Mária Telkes, a physical chemist and biophysicist, developed ways to store solar energy and invented the first residential solar-powered heating system. In 1940, she joined the Massachusetts Institute of Technology's Solar Energy Conversion Project, where she researched how to heat a home solely with solar energy.
Often overshadowed by her parents Pierre and Marie Curie, Irène Joliot-Curie was an accomplished scientist in her own right. She was a nurse radiographer during World War I, and she and her husband shared the Nobel Prize for Chemistry in 1935 for their synthesis of new radioactive elements. Her research also helped future scientists to discover uranium fission.
Astrophysicist Jedidah Isler focuses on hyperactive supermassive black holes, also known as blazars, in distant galaxies. In 2014, she became the first black woman to be awarded a Ph.D. in astrophysics from Yale. She hosts VanguardSTEM, a monthly web series that features women of color in the STEM field.
Elizabeth Blackwell entered the field of medicine in the mid-1800s, a time when women weren’t welcome in medical schools. After she was finally admitted to Geneva Medical College in New York, she became the first woman in America to graduate with a medical degree and to practice medicine as a doctor. In 1868, she opened the Woman’s Medical College of the New York Infirmary.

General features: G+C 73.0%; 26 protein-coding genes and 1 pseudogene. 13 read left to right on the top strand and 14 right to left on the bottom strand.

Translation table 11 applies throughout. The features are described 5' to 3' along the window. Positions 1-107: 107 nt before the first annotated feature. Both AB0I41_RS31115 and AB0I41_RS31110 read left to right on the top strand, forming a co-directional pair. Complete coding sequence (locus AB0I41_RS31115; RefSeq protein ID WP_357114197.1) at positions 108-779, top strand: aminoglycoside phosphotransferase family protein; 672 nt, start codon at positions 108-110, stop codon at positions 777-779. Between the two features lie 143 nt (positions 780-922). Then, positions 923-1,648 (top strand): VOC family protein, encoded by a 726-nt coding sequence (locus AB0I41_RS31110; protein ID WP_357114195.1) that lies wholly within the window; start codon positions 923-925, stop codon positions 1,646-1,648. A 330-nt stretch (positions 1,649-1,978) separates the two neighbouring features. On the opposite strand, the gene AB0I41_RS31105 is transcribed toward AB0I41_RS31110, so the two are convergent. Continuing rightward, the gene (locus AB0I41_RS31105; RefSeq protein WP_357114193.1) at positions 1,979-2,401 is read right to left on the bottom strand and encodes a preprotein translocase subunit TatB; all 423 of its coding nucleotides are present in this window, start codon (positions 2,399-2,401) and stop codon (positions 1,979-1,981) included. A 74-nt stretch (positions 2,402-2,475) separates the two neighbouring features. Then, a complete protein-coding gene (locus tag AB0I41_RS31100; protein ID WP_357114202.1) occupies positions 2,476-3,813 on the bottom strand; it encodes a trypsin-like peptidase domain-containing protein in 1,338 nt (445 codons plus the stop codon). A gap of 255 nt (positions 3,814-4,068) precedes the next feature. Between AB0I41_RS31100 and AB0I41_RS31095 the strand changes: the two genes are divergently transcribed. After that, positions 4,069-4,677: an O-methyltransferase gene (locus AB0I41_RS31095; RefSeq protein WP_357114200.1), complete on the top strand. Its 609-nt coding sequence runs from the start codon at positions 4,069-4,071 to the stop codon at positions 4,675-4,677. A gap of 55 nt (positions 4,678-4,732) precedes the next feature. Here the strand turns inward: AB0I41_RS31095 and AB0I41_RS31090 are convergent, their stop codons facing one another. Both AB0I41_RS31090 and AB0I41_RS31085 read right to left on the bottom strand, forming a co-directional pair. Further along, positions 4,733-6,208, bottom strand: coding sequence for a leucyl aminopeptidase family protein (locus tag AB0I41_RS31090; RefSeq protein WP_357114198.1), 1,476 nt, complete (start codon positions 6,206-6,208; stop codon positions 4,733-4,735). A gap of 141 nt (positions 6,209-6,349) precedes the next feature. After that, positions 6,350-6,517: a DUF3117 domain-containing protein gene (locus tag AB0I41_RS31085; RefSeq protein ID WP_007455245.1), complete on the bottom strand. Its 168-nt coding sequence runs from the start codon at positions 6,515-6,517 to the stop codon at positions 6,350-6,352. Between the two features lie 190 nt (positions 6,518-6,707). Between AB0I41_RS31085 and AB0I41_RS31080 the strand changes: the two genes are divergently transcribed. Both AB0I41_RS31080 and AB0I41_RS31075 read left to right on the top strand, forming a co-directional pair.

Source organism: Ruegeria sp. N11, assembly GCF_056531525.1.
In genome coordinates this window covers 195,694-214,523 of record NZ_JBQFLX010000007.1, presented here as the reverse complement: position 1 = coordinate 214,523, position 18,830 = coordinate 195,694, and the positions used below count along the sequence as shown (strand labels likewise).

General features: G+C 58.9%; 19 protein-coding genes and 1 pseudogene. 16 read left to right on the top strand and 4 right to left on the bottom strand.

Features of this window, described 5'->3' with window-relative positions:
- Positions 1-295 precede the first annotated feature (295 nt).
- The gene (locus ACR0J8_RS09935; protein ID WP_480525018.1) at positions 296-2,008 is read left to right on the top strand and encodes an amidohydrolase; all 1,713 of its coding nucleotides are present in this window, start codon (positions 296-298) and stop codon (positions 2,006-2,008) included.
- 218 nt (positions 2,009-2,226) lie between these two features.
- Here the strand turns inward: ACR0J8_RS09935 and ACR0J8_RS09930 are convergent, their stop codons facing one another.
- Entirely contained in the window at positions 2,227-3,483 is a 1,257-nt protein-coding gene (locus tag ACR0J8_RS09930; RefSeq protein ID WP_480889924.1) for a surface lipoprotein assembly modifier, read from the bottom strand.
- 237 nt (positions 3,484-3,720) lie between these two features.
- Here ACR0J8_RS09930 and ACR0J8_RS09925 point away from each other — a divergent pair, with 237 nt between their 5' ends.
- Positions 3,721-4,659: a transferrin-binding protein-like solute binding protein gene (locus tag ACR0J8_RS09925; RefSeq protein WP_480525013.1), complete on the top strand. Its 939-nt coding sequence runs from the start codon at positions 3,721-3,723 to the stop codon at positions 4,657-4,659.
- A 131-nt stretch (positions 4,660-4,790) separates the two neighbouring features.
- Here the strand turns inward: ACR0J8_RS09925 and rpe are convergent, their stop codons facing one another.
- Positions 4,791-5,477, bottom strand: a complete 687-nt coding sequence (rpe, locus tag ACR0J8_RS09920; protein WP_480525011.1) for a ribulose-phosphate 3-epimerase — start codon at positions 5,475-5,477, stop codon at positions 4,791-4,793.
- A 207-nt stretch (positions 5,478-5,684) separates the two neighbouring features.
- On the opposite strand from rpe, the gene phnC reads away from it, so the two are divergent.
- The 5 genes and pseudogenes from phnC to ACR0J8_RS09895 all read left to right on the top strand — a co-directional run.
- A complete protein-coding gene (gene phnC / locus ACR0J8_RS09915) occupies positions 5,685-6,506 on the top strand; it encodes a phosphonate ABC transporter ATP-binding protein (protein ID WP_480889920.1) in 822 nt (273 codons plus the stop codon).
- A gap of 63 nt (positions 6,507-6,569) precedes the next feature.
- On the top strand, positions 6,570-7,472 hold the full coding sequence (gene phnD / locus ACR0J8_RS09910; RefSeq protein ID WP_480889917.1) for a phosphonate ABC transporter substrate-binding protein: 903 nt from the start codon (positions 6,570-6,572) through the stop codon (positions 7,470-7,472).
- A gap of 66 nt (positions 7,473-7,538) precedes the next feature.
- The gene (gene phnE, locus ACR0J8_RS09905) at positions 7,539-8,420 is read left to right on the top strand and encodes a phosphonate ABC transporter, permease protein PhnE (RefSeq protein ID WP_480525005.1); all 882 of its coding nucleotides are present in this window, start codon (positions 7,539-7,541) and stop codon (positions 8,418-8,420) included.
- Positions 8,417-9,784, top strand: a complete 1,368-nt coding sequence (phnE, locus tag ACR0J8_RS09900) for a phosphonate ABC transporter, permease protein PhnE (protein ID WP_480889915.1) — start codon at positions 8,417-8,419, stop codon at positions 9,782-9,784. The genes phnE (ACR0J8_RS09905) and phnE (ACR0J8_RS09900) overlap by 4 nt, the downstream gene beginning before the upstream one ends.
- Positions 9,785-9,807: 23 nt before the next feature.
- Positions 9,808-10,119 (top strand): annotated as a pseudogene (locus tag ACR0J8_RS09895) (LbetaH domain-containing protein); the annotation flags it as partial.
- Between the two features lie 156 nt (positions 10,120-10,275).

Molecular biologist Cynthia Kenyon’s research field is the genetics of aging. She is a professor emeritus at the University of California, San Francisco and the president of aging research for Google’s Calico, a research and development company focused on health and longevity. In 1993, Kenyon discovered that in C. elegans roundworms the rate of aging is subject to genetic control and does not happen automatically.
Chinese phytochemist Tu YouYou created one of the world’s most effective drugs to fight malaria. YouYou shared the 2015 Nobel Prize for Physiology or Medicine.
Ethologist Jane Goodall has researched chimpanzees in the Gombe Stream National Park in Tanzania since the 1960s. Her long-term research has allowed people to better understand chimpanzees. She, for example, discovered that chimps can make tools, display social behaviors, and are omnivores.
Actress Hedy Lamarr, who co-starred alongside Clark Gable in the 1940s, helped create the technology that led to modern wireless capabilities. During World War II, she worked with composer George Antheil to develop a “secret communications system” that would send radio signals over different frequencies to prevent enemies from figuring out the messages.